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The Lake House: A Novel
The Lake House: A Novel
by Kate Morton
Edition: Hardcover
Price: CDN$ 25.00
28 used & new from CDN$ 24.64

0 of 1 people found the following review helpful
5.0 out of 5 stars is an absolutely fantastic read. I was hooked from the opening page, Nov. 23 2015
Kate Morton has done it again - her latest release, The Lake House, is an absolutely fantastic read.

I was hooked from the opening page...

1933. "Back when it first happened she'd considered confessing, and perhaps, in the beginning, she might have. She'd missed her chance though and now it was too late. Too much had happened: the search parties, the policemen, the articles in the newspapers pleading for information. There was no one she could tell, no way to fix it, no way they would ever forgive her. The only thing left was to bury the evidence."

What happened? Who is speaking?

Morton again employs a then and now narrative from 1933 to the current 2003. (I love this format - but it keeps me up very late reading 'just one more chapter'!) One of the main characters is writer Alice Edevane, who pens "crime novels reviewers liked to describe as 'psychologically taut' and 'morally ambiguous whydunits' as much as they were whos or hows." But, the greatest mystery in Alice's life is what happened to her wee brother Theo in 1933. Alice now makes her home in London, but still owns the Edevane family's Cornwall country house, unlived in for over seventy years. Detective Sadie Sparrow is on forced leave from the London force and retreats to her grandfather's home in Cornwall. While on a run, she stumbles across the abandoned estate deep in the woods.

Delicious, delicious premise!

Morton transports us back to 1933, a time of innocence, a time of stricter social mores, a time where duty and responsibility took precedence, a time where 'things' were kept quiet and secrets were born. Morton's description of the country estate, Loeanneth, the rooms, the halls, the grounds - and the lake house, were vivid and detailed, creating a rich backdrop for the events that take place. And in seventy years, we see the estate through the eyes of Sadie. The grounds seem to echo and exude the memories of the family and its past glory. "Something niggled about this place. An odd feeling had come over her since she'd climbed through the gate, an inexplicable sense of things being not quite right."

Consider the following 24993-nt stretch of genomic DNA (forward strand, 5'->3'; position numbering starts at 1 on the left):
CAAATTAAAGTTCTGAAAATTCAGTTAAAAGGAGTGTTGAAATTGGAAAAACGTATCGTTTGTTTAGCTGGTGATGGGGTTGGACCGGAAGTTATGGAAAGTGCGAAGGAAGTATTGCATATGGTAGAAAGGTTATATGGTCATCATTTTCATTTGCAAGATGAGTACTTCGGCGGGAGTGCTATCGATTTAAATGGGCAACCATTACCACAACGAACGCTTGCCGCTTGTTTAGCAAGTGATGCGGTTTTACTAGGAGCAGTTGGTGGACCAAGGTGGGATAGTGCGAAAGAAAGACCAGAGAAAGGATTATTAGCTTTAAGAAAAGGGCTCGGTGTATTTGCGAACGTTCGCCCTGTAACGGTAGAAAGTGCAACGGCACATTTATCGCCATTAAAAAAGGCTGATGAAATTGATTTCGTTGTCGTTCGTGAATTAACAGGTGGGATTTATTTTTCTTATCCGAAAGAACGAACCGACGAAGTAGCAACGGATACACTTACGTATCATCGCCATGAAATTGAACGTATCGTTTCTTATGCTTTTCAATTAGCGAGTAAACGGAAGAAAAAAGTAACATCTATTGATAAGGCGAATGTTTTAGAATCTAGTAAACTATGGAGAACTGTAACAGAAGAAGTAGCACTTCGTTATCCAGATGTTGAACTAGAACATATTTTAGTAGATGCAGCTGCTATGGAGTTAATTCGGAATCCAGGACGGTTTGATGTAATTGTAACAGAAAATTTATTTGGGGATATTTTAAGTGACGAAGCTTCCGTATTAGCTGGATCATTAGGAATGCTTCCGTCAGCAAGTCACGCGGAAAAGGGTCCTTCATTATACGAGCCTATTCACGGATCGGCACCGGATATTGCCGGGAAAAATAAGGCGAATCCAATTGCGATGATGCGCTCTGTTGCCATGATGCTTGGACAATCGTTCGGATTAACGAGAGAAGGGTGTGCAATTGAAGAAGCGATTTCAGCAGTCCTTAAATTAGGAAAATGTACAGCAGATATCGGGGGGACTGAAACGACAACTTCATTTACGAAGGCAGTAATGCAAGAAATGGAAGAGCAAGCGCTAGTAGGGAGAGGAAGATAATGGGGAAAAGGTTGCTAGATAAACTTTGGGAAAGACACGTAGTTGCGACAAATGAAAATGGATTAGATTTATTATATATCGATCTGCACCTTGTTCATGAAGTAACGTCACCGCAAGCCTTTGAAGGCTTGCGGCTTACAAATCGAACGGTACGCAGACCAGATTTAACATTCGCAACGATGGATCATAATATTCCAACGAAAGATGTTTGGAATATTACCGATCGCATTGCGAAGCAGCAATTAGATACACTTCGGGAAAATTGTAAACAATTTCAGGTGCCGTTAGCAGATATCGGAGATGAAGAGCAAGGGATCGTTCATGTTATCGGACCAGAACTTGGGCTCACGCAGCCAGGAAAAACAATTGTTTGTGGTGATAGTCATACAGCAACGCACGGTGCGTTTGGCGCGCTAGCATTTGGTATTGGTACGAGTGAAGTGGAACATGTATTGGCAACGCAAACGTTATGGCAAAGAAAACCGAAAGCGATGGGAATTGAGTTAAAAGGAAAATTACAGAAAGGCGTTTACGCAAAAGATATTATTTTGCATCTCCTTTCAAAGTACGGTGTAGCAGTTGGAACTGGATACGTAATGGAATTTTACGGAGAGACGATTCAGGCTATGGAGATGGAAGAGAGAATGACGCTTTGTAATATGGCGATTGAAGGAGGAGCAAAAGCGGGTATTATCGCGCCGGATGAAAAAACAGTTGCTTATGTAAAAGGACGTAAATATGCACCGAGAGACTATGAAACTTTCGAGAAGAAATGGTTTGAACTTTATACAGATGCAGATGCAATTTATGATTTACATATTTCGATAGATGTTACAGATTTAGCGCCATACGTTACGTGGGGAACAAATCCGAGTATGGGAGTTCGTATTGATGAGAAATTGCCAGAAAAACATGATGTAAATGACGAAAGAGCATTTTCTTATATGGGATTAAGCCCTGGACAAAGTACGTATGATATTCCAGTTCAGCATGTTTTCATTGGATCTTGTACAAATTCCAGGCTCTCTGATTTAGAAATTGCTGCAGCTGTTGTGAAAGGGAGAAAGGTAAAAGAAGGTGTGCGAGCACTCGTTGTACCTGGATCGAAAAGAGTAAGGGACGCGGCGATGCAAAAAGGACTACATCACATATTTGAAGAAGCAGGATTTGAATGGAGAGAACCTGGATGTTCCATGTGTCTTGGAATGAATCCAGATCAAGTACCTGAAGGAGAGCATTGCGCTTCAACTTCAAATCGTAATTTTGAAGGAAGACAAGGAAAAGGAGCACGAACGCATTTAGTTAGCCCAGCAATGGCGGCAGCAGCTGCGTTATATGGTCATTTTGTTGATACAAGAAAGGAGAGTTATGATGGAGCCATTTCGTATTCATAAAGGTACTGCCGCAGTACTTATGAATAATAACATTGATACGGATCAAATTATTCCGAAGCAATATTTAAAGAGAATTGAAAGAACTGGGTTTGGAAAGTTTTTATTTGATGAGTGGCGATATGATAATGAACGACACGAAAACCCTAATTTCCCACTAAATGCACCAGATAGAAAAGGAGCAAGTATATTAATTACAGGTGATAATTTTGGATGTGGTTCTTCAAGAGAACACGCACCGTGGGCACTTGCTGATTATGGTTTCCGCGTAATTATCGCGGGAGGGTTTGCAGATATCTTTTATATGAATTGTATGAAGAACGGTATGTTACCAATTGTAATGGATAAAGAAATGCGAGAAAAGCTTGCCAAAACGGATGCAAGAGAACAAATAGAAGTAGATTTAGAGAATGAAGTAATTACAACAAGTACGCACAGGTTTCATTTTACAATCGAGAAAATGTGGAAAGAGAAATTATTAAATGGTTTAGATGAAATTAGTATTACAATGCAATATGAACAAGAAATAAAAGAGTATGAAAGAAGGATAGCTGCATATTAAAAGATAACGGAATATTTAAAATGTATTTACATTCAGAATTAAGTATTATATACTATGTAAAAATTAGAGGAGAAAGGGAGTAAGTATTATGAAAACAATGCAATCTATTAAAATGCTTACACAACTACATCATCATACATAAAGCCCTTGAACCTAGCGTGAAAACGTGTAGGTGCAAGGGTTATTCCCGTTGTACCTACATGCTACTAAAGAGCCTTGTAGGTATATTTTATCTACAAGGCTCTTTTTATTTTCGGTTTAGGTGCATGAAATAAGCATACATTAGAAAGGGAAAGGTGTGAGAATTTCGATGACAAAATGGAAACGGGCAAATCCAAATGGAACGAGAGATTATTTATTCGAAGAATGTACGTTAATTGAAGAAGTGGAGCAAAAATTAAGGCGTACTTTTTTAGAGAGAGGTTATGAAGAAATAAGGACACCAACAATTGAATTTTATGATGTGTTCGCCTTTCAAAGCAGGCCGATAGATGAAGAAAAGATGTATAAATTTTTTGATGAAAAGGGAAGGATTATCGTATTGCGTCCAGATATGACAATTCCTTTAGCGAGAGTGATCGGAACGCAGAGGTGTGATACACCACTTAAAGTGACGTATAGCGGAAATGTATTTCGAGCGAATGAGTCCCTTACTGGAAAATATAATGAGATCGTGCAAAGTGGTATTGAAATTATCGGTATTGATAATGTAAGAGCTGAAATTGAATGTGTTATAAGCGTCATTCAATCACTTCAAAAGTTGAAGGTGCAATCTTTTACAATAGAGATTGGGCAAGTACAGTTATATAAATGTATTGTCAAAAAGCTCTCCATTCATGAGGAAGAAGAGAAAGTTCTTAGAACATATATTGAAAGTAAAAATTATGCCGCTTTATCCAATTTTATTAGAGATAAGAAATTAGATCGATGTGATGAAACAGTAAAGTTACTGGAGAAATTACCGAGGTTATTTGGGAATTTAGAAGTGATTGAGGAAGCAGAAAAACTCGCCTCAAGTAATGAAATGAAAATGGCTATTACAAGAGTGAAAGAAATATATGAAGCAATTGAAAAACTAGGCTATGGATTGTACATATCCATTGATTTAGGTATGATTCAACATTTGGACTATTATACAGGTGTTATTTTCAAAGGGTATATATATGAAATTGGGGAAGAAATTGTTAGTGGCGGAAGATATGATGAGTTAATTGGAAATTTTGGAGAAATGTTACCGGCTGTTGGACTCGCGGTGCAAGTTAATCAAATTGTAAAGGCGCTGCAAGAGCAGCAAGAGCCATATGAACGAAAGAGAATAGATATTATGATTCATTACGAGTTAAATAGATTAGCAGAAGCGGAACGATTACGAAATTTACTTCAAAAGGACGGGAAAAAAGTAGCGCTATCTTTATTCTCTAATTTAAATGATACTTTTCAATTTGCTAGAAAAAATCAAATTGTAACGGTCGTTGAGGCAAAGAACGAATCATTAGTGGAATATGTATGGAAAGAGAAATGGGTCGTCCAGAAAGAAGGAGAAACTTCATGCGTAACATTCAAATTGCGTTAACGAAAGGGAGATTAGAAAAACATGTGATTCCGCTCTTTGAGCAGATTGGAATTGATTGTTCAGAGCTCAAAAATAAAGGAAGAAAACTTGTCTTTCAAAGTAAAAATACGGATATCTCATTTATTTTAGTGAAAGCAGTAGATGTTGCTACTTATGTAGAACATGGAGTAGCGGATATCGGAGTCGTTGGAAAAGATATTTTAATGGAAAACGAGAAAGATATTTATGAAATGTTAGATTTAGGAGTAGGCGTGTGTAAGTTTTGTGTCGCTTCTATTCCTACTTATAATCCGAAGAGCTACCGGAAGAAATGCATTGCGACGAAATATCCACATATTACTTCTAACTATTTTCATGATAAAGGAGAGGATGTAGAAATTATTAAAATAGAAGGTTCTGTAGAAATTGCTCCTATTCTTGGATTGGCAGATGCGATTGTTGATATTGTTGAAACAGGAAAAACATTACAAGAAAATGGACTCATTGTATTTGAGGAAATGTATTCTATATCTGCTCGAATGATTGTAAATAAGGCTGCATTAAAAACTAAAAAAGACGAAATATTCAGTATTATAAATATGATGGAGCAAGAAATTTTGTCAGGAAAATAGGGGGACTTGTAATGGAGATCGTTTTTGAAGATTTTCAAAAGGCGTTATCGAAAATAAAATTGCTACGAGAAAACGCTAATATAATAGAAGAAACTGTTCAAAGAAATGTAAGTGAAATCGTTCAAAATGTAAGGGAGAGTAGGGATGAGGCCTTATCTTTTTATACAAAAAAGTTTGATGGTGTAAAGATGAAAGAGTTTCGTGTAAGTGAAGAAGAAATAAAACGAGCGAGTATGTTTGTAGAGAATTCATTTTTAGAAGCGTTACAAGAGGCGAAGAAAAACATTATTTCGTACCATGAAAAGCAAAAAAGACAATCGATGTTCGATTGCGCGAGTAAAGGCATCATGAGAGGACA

The characters were just as richly drawn. I had a strong mental image of every character, no matter how minor their role. (I must admit to Alice being my favourite.)

And then there's the plotting. Brilliant. The past is slowly revealed in the 1933 chapters, with bits and pieces being added as the book progresses. Morton has the reader thinking one way, then changes direction with each new revelation added. In the present, that same past is being just as slowly uncovered. The reader is lucky enough to be privy to both stories - we know more that Alice and Sadie. Or do we? I was quite sure I could predict where and what the endgame would be - and I'm happy to say I was wrong. Along with the intensely intricate plot Morton has woven, a secondary theme of mothers and motherhood is explored.

As Sadie says..."there was nothing as thrilling as unravelling a puzzle, particularly one like this..." The Lake House is absolutely, positively recommended - it's one of my fave reads for 2015.

Midnight Sun: A novel
Midnight Sun: A novel
by Jo Nesbo
Edition: Hardcover
Price: CDN$ 24.87
2 used & new from CDN$ 24.87

4.0 out of 5 stars he's a bad guy with a good streak and a conscience, Nov. 18 2015
This review is from: Midnight Sun: A novel (Hardcover)
Midnight Sun is the second book in Jo Nesbo's Blood on Snow series.

What ties these two together is The Fisherman, crime kingpin of Oslo. Jon worked for The Fisherman selling drugs and other 'special' jobs as needed. Except Jon couldn't do it - he couldn't kill. So now he's run to a remote village at the top of Norway where the sun never sets. And he took along drugs and money that weren't his to take - and The Fisherman wants it back....

A local woman, Lea, and her son Knut, give Jon shelter in an old hunting cabin. But after a few days of the sun never setting, the flat unending landscape and being alone in the small cabin, he craves people - and alcohol. So he heads to the village....